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A stump is a cylindrical drawing tool, usually made of soft paper that is tightly wound into a stick and sanded to a point at both ends. It is used by artists to smudge or blend marks made with charcoal, Conté crayon, pencil or other drawing media. By its use, gradations and half tones can be produced.
Stumps are typically made of paper but can also be made of felt or leather. They are sold commercially in a range of sizes suitable for manipulations covering large areas, for operations on a miniature scale, and those in-between. A variant that is not as tightly packed and has a hollow core is called tortillon.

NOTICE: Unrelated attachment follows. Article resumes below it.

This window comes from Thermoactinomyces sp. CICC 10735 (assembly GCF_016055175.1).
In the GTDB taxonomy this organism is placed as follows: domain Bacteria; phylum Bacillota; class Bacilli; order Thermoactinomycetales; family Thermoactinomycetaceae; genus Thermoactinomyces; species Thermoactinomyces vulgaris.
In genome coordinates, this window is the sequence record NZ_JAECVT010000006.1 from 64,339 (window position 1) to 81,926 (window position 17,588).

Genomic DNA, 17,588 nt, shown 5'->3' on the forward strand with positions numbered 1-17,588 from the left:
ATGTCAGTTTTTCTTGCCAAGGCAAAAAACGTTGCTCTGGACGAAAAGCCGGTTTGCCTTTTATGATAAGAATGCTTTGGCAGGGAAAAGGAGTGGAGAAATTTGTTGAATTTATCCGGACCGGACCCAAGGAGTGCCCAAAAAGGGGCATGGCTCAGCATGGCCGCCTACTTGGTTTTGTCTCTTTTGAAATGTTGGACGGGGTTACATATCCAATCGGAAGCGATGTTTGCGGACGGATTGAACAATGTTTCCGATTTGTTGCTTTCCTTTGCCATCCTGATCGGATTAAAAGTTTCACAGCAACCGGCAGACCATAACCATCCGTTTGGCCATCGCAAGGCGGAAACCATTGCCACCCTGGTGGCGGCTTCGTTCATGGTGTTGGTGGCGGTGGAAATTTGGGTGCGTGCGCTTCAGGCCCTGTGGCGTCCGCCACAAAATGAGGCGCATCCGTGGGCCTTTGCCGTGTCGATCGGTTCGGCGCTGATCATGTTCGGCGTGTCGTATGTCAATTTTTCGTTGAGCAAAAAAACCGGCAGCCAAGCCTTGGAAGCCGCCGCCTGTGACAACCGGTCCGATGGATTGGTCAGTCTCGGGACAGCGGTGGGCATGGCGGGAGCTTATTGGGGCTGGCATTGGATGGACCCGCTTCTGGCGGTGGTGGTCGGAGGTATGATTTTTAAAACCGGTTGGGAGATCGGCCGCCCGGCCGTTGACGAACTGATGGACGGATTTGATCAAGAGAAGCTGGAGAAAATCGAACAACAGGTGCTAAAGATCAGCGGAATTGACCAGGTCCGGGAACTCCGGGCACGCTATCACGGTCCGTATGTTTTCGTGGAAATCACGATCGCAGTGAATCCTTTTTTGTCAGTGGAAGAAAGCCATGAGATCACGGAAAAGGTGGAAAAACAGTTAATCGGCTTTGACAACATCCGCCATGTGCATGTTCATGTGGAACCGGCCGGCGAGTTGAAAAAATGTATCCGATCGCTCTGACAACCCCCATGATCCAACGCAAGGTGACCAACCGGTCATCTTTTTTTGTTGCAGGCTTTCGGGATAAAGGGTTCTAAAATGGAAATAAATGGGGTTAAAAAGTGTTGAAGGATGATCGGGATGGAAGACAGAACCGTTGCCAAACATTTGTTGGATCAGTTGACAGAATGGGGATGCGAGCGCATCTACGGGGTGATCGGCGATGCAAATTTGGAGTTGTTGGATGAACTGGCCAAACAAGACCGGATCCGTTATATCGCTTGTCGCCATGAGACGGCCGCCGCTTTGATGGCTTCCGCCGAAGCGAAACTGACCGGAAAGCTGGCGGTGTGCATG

When blending, a stump may be held at an angle to increase the surface area that contacts the paper. The tip of the stump must be kept clean while blending in light-toned areas of a drawing, so as to not smear darker media from other areas onto it. Eventually the tool will become dull from use; sandpaper pointers are often used to clean and re-sharpen it.
While similar effects can be produced by smudging with one's fingers, this deposits oil from the skin onto the drawing surface, making the surface less receptive to the charcoal or other drawing medium.
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